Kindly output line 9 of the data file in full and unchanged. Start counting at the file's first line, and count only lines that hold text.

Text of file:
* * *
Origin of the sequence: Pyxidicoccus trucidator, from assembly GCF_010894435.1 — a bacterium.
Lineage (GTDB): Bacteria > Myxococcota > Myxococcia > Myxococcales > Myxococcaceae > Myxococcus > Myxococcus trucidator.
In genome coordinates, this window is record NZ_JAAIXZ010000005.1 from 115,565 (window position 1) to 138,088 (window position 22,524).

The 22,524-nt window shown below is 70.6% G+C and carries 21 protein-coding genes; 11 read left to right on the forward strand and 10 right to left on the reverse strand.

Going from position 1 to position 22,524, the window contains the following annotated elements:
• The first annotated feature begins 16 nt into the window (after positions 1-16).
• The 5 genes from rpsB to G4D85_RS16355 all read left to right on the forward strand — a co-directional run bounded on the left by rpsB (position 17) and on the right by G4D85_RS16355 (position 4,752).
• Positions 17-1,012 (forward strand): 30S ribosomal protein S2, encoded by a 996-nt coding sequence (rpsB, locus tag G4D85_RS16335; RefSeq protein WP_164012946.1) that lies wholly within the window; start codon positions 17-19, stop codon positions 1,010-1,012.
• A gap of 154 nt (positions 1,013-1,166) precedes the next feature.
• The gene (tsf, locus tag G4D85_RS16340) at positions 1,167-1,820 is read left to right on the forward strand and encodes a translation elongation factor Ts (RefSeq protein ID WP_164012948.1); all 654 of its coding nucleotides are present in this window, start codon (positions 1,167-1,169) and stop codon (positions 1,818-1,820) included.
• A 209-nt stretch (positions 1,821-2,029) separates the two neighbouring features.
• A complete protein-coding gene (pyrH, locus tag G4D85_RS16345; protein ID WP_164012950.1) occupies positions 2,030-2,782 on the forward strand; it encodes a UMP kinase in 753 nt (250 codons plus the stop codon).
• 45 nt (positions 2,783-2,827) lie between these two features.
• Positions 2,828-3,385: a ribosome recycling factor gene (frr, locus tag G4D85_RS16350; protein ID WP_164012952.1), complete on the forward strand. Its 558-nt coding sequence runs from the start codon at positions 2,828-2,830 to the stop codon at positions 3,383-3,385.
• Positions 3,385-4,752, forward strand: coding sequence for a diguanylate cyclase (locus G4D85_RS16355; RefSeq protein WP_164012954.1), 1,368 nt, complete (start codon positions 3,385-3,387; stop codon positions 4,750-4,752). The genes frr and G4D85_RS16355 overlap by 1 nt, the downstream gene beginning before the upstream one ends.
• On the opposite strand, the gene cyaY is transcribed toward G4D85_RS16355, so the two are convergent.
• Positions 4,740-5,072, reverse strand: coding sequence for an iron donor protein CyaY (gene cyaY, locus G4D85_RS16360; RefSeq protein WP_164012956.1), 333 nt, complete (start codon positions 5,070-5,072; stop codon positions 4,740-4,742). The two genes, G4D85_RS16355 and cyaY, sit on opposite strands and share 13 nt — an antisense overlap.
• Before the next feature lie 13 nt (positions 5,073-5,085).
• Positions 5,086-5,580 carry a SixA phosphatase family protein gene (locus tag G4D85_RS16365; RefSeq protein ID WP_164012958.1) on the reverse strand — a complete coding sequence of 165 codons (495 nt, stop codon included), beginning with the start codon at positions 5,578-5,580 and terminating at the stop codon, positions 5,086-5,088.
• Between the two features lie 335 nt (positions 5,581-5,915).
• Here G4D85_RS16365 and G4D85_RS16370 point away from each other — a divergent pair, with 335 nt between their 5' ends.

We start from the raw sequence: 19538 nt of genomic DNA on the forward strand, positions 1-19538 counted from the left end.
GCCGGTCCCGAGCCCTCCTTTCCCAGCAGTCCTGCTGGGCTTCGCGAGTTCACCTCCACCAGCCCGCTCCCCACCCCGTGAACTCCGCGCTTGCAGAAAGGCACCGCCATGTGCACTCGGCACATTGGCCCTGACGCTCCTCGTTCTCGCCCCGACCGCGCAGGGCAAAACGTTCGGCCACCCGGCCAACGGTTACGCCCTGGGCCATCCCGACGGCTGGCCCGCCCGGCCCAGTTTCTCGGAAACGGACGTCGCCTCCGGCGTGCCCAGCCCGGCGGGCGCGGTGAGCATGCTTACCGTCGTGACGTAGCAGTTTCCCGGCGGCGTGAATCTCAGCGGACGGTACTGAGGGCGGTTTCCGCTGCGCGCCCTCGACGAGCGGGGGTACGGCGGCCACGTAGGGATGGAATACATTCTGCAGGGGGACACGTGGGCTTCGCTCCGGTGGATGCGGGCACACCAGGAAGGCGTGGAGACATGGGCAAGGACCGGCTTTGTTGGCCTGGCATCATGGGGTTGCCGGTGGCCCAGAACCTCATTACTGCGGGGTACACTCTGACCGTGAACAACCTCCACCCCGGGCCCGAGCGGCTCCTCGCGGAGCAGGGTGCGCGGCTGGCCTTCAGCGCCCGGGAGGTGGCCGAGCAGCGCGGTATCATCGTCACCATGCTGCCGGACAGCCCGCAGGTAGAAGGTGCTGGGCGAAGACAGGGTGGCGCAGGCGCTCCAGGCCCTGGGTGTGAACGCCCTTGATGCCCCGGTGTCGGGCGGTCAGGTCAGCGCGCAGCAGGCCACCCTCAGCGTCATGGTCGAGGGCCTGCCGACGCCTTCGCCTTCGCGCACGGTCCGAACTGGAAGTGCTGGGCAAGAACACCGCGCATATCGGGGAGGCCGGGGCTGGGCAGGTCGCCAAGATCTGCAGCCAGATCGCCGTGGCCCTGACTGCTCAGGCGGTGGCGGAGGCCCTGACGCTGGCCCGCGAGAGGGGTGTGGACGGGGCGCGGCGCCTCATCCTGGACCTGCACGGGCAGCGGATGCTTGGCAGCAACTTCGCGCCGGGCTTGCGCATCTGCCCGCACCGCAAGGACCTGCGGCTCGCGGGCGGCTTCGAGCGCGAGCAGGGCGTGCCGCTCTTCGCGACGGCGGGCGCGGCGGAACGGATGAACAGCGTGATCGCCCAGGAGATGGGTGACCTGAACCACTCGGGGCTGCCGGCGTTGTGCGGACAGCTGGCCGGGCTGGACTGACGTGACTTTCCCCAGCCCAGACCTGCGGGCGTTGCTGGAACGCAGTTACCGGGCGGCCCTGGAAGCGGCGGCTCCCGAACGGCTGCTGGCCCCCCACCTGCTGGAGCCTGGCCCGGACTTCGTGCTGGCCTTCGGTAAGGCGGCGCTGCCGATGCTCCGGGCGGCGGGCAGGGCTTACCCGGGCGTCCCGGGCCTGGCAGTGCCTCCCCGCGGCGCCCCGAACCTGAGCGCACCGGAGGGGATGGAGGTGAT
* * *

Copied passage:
• A gap of 154 nt (positions 1,013-1,166) precedes the next feature.